Despite galactic shortcomings at the box office – with headlines like: ‘Solo’: How Big a Box Office Dud Is the ‘Star Wars’ Spinoff?, How can Star Wars get back on track after Solo’s disappointing debut?, or ‘Solo: A Star Wars Story’ falls far short of box-office expectations – Disney delivered a fast-paced, (mostly) well-written westernesque action flick detailing the dawn of the universe’s most notorious pilot, Han Solo, and his hirsute companion, Chewie.
Disclaimer: This review will contain (some, but vague) spoilers.
Solo takes us deeper into Star Wars, exploring the universe’s vast black market. Rife with smugglers, gamblers, and scattered dissidents of the oppressive Galactic Empire, this illicit underworld is not only Han Solo’s origin, but the Rebel Alliance’s as well.
The film follows a downtrodden, juvenile Han Solo (played excellently by Alden Ehrenreich) trapped in the slums of the galaxy. Deprived of basic freedoms in the dystopian Galactic Empire, Solo is forced to spend life as an Aladdin-like street rat on the city streets.
With his young love, Qi’ra (Emilia Clarke), Han plans their escape from the grimy ghetto. As their plan goes south (sort-of), Qi’ra is captured at the border as Han successfully escapes.
Solo displays Han’s cavalier attitude to politics as he attempts to join the Empire (whose grasp he just escaped!) with hopes of becoming a pilot. His rebellious spirit, however, gets him booted from flight academy; he’s demoted to ground trooper where he meets his mentor and seasoned smuggler, Beckett (Woody Harrelson).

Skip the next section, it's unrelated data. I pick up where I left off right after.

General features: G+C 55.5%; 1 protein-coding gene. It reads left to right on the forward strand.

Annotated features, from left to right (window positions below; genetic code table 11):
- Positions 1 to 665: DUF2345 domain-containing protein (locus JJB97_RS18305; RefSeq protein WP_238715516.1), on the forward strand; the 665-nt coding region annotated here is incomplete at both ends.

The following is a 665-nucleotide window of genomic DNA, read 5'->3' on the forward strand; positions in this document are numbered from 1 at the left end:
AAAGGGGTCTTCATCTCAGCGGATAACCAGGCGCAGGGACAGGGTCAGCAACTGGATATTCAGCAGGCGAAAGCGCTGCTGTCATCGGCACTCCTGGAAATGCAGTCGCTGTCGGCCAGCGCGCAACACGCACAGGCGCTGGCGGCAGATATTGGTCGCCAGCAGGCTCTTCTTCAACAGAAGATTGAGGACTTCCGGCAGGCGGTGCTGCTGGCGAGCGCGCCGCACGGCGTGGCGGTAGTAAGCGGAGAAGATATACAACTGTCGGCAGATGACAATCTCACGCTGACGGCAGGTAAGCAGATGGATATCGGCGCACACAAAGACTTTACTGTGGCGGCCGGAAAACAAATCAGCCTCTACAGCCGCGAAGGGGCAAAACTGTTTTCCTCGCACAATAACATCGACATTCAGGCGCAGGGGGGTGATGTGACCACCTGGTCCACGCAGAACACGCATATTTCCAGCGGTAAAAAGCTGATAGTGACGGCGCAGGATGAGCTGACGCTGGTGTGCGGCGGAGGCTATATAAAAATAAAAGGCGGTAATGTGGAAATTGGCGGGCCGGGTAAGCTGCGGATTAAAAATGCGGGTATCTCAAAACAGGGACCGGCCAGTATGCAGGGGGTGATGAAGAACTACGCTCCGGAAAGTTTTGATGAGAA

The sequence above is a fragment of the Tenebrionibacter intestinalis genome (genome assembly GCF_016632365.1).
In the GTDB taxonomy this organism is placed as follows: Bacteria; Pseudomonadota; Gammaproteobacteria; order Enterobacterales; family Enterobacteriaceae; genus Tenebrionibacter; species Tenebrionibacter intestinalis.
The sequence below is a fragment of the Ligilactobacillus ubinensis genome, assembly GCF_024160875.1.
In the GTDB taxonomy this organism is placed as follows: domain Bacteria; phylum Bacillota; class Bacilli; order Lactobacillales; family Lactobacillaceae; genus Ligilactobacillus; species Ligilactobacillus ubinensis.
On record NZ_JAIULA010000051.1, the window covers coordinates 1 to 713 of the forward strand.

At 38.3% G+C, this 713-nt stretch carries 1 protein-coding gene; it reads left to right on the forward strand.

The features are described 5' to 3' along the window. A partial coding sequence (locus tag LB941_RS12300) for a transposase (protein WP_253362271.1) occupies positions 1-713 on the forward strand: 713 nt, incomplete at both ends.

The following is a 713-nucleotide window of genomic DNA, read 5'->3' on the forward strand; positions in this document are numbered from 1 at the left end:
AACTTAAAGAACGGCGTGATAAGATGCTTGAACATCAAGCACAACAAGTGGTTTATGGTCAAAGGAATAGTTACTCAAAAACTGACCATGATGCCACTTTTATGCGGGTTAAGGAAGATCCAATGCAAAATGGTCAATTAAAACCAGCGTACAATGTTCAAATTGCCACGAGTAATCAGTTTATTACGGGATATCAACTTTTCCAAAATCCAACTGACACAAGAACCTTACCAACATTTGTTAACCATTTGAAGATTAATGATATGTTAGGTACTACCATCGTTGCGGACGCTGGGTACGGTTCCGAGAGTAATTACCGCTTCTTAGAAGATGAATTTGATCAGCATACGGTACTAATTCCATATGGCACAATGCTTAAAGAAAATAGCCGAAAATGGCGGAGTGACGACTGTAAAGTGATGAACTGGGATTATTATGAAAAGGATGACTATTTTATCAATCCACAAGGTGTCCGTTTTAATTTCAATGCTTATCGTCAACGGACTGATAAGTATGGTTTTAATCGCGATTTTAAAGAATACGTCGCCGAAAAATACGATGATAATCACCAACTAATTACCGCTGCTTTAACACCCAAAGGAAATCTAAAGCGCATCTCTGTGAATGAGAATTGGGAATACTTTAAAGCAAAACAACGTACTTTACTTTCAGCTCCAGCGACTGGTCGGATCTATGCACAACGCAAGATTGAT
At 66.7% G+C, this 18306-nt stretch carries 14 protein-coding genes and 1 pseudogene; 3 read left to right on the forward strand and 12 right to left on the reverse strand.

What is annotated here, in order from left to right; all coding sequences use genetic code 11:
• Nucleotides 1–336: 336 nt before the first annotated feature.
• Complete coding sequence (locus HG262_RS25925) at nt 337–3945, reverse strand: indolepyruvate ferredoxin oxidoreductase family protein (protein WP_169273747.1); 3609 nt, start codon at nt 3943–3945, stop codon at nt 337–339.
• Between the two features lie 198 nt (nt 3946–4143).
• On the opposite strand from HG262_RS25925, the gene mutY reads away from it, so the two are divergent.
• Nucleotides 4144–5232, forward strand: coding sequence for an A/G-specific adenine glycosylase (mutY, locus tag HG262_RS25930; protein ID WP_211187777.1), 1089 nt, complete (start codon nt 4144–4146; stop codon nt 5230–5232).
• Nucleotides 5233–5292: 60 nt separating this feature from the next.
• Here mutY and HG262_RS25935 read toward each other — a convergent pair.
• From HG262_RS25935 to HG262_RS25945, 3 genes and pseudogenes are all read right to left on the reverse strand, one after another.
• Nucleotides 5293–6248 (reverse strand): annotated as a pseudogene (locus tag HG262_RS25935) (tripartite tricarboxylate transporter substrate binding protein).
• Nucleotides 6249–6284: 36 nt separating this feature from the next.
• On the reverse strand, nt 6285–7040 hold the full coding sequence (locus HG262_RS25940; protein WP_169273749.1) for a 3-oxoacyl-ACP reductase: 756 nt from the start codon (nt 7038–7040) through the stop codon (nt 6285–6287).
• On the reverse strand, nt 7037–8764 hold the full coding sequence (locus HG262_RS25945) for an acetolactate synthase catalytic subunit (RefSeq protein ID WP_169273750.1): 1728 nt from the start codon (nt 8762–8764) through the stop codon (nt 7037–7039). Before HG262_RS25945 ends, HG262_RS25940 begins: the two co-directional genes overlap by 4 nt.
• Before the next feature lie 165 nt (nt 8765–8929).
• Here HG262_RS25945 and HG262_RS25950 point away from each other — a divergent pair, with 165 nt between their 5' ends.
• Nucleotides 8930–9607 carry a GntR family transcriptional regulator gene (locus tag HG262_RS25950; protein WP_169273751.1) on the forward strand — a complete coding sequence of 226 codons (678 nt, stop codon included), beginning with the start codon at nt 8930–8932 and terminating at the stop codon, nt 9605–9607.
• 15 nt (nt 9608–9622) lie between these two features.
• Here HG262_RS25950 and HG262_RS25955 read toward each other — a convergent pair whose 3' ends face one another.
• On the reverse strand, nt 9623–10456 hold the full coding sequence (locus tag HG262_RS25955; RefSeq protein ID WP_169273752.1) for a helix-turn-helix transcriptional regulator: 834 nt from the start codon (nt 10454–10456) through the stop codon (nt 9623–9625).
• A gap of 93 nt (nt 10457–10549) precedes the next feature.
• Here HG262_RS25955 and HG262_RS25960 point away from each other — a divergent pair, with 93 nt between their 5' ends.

Abnegating sins that plagued the last Star Wars film (The Last Jedi), Solo revolves strictly around Han and his story; none of the film’s characters feel like superfluous addendums written in to fill the “woke” requirement. In fact, the entirety of the SJW leftist politics that made the last Star Wars movie a bore were all contained in a single character here – a droid.
Great casting decision, Disney. No actor or actress in Hollywood has the acting prowess to portray social justice warriors as well as a robot.
The progressive news outlet, Vox, published their frustrations with the movie’s honest take-down of SJW politics with the headline: We need to talk about the woke droid: Solo addressed the ugly metaphor at the center of the Star Wars universe — and not particularly well.
In other unexplained interpretation, some left-wing commentators (and even one of the movie’s writers) suggested Lando Calrissian (superb performance from Donald Glover) is pansexual. Vox even published the headline: What a pansexual Lando Calrissian reveals about the evolution of Star Wars. I’ll leave this to viewers to decide for themselves, but from what I saw in the film, Lando’s romantic fancies weren’t “explored” to any degree other than a running-joke where his droid was in love with him.
One of the film’s best scenes (along with the first time we see the Millennium Falcon), was Han Solo’s first encounter with his hairy companion Chewbacca. Tossed into a pit by the Empire to be “fed to the beast” (who turns out to be Chewie), Han bonds instantly with the shaggy beast.
As the film progresses, the two run-aways display great on-screen chemistry as they evolve into the strong, iconic duo seen in later Star Wars films.
Solo does land with some shortcomings. Aside from being generic, the writing at times feels impetuous. For example, in one scene, as Han is about to kill the space gangster Dryden Vos, Qi’ra bewilderingly disarms Han, only to kill Dryden herself. Why? This is presumably left for upcoming sequels to explain but feels like laziness from the writers’ part.
Aside from hints of banality in the plot, Solo is a mostly well-written, superbly cast, fun movie. The humor works well, the pacing is excellent, and the action scenes are some of the best in the Star Wars franchise. Don’t let its shortcomings in the box-office deter you from what’s a delightful 135 minutes in the Star Wars universe. And, if anything, the film’s on-point satirization of social justice mania is worth the price of admission.
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